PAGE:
In Druidry, many Druids are also animists, believing in the inherent value of all things, whatever their form.  Nothing is more valid or worth more than another thing - they are simply existing in various forms that we perceive throughout our lifetime.  This worldview incorporates the smallest atom to the largest mountain.

If I cannot pinpoint the time when I began to exist, then there cannot be a point in time when I die.  I shall simply change form, the energy running on different currents and in different patterns. Thinking about my friend, I was blessed to know her in her most recent physical form for years, which was always changing anyway.  She has not died, per se - energy cannot simply cease to be.  We often think of death as annihilation. It cannot be so - energy moves but cannot be destroyed.  And so, her current form is undergoing a different process of change. The accepted concept of birth may find its opposite in death, but the term life has no opposite.

What happens to our souls when we die, if we believe in souls, is still the great mystery. But what I've come to realise is that at the very least, we can take inspiration from the physical and perhaps also apply that to the idea of the soul as well.  The physical form has now been returned to the earth, decomposing through the process of bacteria and other creatures that are working to change the physical form.  But the energy is still there, being changed into millions of different forms in the circumstance.  Flesh is being eaten by worms and turned into rich soil. That rich soil will feed the plants atop her grave. Those plants will release oxygen into the atmosphere. That oxygen will be breathed by all manner of creatures, or even combine with hydrogen to form water. So, my friend is there, in her grave, but she is also in the plants, in the air, in the clouds, in the water, and inside me.  Her physical form has changed, but it was always changing anyway. Impermanence.

Once I gained this insight, my suffering was eased somewhat.  Not only for the loss of her in my life, but also my own fears of death.  There is no such thing as stopping. Death is not annihilation. It is simply a process, like birth is, into a different and ever-changing physical form. Whether the soul follows some parts in this process is up for question - I like to think so.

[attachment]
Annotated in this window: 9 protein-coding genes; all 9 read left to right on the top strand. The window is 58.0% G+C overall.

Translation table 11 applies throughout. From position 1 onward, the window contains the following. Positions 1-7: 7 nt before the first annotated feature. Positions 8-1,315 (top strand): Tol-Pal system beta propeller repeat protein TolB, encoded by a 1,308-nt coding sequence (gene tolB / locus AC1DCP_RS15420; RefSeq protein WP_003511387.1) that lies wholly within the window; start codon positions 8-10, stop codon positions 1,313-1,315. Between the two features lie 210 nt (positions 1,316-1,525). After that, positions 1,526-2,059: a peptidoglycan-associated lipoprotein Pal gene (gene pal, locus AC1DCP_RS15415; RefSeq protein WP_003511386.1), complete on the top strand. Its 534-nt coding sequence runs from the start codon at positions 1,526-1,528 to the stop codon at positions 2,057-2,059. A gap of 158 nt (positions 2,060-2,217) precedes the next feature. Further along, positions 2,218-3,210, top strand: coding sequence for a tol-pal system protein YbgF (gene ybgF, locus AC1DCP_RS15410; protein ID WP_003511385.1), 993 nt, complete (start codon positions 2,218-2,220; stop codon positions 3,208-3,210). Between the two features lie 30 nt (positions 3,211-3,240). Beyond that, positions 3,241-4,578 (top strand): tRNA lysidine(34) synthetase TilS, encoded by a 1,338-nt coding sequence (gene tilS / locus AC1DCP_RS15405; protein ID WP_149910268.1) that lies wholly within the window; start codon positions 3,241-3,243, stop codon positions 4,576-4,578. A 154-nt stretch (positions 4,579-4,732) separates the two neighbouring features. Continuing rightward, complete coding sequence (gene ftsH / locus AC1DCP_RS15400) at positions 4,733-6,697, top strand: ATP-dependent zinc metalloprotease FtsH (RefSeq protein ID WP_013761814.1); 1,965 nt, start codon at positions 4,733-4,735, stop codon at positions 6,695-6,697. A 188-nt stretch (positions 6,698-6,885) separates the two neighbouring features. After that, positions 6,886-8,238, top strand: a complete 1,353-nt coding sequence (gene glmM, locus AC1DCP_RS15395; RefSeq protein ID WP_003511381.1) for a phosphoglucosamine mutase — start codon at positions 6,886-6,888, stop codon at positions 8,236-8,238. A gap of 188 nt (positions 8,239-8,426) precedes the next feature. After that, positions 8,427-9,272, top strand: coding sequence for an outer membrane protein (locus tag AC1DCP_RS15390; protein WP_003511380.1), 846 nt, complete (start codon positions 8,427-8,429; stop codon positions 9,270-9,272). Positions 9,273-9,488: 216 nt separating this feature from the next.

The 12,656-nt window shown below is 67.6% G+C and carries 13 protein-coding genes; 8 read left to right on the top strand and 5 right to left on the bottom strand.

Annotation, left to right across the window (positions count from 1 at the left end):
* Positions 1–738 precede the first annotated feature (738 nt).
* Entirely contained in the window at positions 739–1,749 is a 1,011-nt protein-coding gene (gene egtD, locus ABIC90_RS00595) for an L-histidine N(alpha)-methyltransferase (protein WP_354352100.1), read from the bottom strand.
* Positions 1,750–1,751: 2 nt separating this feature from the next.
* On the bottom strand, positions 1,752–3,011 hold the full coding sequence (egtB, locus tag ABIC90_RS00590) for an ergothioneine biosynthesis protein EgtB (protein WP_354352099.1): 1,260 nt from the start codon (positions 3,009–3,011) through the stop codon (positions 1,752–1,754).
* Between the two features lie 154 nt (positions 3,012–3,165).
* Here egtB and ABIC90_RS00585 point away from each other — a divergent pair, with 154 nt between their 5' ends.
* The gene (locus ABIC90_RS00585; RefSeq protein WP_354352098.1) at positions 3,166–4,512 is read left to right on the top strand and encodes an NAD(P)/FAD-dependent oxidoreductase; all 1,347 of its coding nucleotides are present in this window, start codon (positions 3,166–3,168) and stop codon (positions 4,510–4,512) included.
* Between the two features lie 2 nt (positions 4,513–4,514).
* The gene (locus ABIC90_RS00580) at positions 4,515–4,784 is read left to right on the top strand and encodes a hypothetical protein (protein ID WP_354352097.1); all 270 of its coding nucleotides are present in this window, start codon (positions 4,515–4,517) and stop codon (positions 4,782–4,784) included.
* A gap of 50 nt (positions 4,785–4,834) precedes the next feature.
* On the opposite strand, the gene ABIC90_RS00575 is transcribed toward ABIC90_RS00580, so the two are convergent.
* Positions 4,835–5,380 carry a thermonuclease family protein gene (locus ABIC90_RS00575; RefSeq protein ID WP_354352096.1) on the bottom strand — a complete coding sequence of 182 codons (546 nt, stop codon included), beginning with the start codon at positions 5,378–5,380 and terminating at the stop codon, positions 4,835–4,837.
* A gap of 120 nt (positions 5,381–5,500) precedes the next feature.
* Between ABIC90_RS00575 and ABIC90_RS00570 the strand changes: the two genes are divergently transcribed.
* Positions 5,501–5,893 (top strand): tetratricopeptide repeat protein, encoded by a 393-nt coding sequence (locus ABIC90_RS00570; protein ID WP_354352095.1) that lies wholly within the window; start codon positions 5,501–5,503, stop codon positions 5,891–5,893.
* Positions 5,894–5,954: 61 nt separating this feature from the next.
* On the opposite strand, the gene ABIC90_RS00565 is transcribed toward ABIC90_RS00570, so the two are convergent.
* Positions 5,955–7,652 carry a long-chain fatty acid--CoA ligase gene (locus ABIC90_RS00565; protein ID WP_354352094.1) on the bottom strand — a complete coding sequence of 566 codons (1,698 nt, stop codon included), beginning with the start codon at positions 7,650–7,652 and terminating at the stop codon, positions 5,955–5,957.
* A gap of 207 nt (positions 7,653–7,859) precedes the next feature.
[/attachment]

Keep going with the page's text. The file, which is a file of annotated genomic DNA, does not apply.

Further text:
Perhaps this is what reincarnation is all about.  The nature of change, the nature of being. Perhaps I have simply been looking at reincarnation too literally.  Reincarnation is simply the new physical form something takes when the circumstances are favourable to its existence. Myself included.

My friend is still here, for she can never go away.  All that has ever been is still here, in some form or another.  We can take comfort in that and ease our own suffering. We can take inspiration from that and live our lives in accordance with it, allowing us to not just to go with the flow, but to be the flow itself, whether that is of the river, the wind, our bloodlines, the Tao or the awen itself.

Thank you, dear friend, for the inspiration and the teaching.  You have taught me so much over the years, and I look forward to still many lessons to come.

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 Joanna van der Hoeven is a Hedge Witch, Druid, and a best-selling author. She has been working in Pagan traditions for over 30 years. She has written many books, including The Path of the Hedge Witch: Simple, Natural Magic and the Art of Hedge Riding, as well as The Book of Hedge Druidry: A Complete Guide for the Solitary Seeker. Find her channels on social media at YouTube, Facebook and Instagram.